At least 13 American journalists stand to be expelled from China in retaliation for a new visa limit imposed by the Trump administration on Chinese state-owned media operating in the United States.
The Chinese government announced Wednesday that Americans working at three major U.S. newspapers would have to surrender their press cards within 10 days. They will all but certainly have to leave the country, as their visas are tied to their media credentials.
The number of affected journalists at the papers — The New York Times, The Wall Street Journal, and The Washington Post — is at least 13 and could be higher depending on how broadly the group is defined, said the Foreign Correspondents’ Club of China, or FCCC.
It would be by far the largest expulsion of foreign journalists from China in recent memory.
“There are no winners in the use of journalists as diplomatic pawns by the world’s two preeminent economic powers,” the FCCC said in a statement.
Foreign ministry spokesman Geng Shuang described the move as “necessary countermeasures that China is compelled to take in response to the unreasonable oppression the Chinese media organizations experience in the U.S.”
He warned that “if the United States insists on walking farther down the wrong path, China will be forced to take further countermeasures.”
The United States announced earlier this month that five of China’s state-controlled media outlets would be restricted to 100 visas, the de facto expelling of about 60 journalists. It cited increasingly harsh surveillance, harassment, and intimidation of American and other foreign journalists working in China. The U.S. move closely followed China’s expulsion of three Wall Street Journal reporters, ostensibly in protest over an editorial headline that Beijing (and many others) viewed as racist.
The five outlets employ about 160 Chinese citizens in the United States and include the official Xinhua News Agency and China Global Television Network, the overseas arm of state broadcaster CCTV.
As Washington was mulling restrictions on the number of journalist visas issued to the state-run media organizations, it tapped into a long-running debate in the United States over how to best respond to worsening treatment of foreign journalists in China. Some hardliners have advocated “reciprocity,” meaning that Chinese journalists should be restricted in number to respond to Chinese government restrictions on U.S. reporters. But critics say that such a decision would violate U.S. values and only spark a race to the bottom in terms of restrictions on reporting.
Americans at the three newspapers whose credentials expire this year will have to give up their press cards. They will also be barred from working in the semi-autonomous Chinese territories of Hong Kong and Macao, the foreign ministry said.
Until Wednesday’s announcement, China had expelled nine foreign journalists since 2013, the FCCC said.
The dramatic step, which shocked foreign journalists in China, is the latest retaliatory move in a series of disputes between Beijing and Washington.
The two sides remain enmeshed in a tariff and trade war despite a recent truce and have traded angry words over the coronavirus pandemic that first emerged in China and has spread worldwide.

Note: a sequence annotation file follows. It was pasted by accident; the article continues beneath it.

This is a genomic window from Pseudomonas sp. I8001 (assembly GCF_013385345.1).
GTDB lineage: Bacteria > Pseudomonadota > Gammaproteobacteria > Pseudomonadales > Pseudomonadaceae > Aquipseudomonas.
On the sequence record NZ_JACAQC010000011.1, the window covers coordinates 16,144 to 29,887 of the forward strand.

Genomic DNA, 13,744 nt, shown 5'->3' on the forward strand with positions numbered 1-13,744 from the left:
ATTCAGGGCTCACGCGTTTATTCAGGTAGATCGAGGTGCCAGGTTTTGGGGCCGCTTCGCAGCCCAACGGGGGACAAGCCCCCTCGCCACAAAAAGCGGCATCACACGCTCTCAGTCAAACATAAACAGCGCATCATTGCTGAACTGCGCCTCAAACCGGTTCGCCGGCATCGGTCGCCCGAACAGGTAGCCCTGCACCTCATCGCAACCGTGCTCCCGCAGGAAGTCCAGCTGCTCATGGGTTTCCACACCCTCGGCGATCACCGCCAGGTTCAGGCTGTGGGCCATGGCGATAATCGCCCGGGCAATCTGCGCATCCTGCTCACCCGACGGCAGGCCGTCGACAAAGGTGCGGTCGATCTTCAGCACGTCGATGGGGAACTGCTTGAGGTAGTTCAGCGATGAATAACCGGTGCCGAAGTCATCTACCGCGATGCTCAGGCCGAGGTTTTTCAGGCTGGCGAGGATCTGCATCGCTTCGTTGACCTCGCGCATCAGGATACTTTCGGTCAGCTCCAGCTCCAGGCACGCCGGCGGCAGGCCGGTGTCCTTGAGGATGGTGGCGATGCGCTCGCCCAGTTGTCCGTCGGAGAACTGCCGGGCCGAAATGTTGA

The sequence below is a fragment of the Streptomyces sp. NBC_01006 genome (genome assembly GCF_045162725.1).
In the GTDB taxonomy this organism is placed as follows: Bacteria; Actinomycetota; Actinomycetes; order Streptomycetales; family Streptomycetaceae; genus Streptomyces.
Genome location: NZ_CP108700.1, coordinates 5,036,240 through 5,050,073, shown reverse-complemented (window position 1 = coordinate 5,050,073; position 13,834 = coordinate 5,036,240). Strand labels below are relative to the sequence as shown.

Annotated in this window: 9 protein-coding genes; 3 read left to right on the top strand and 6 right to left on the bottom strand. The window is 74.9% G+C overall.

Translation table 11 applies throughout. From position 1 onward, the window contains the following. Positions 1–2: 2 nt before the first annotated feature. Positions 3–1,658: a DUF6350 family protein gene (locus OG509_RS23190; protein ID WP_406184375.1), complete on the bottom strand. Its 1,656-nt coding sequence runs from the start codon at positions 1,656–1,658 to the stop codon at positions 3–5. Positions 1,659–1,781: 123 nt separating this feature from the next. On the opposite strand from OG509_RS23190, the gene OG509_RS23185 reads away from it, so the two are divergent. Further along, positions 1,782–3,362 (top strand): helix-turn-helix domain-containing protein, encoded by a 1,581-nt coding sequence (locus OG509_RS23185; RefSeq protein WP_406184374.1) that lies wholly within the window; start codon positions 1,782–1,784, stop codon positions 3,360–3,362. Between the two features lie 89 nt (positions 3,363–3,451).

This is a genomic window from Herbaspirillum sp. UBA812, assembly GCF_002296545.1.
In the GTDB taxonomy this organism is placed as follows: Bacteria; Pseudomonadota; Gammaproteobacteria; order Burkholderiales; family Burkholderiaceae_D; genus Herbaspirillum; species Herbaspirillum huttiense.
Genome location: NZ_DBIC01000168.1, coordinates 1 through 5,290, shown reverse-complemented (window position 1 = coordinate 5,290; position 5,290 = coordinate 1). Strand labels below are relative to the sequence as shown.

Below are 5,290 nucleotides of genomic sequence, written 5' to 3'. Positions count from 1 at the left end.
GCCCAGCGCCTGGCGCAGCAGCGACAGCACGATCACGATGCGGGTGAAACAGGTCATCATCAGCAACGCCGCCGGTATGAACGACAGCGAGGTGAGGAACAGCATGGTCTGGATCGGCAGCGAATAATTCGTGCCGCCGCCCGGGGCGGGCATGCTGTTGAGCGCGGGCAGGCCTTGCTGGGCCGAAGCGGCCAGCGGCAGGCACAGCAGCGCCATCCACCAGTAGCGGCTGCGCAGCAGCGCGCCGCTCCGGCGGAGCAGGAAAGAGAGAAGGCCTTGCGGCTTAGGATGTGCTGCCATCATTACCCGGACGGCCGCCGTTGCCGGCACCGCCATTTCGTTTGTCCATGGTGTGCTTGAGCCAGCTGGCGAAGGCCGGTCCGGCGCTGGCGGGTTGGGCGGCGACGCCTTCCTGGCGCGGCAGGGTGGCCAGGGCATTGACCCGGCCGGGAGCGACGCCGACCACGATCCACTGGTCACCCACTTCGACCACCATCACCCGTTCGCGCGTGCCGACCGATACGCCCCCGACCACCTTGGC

The Foreign Correspondents’ Club in Hong Kong expressed alarm at the ban on working in the city, which has its own legal system under a “one country, two systems” principle that gives its residents greater freedoms than mainland China.
The Hong Kong immigration department generally determines who can get a journalist visa. “If that system has changed, it would represent a serious erosion of the One Country, Two Systems principle,” the FCCHK said in a statement.
The Chinese foreign ministry office in Hong Kong said that the decision falls within the central government’s purview over foreign affairs under the principle.
Chinese state media echoed the government line that the United States bears responsibility for starting the dispute.
“The impact of the U.S. move will not be limited to the field of media, but will create negative overall effects and new uncertainties to the relationship,” the ruling Communist Party’s People’s Daily newspaper said in an editorial.
U.S. Secretary of State Mike Pompeo disputed the comparison between the U.S. and Chinese actions, describing the Chinese media companies as propaganda outlets.
“We’ve identified these as foreign missions under American law,” he said. “These aren’t apples to apples, and I regret China’s decision today to further foreclose the world’s ability to conduct free press operations.”
Geng, the foreign ministry spokesman, said that the U.S. action harmed the reputation of the Chinese media and that the United States should not “use its own standards and likes and dislikes to judge media in other countries.”
In response to the U.S. designation of the five outlets as foreign missions, China said it would require the Chinese operations of five American media — the same three newspapers, Voice of America, and Time — to report their staff, finances, operations, and real estate in China.
Editors of all three American newspapers condemned the Chinese action.
Dean Baquet, executive editor of The New York Times, called on the Chinese and American governments to move quickly to resolve the dispute.
“The health and safety of people around the world depend on impartial reporting about its two largest economies, both of them now battling a common epidemic,” he said, referring to the coronavirus pandemic.
By Ken Moritsugu for The Associated Press.
Associated Press Diplomatic Writer Matthew Lee in Washington and Media Writer David Bauder in New York contributed to this report. The Diplomat also contributed reporting.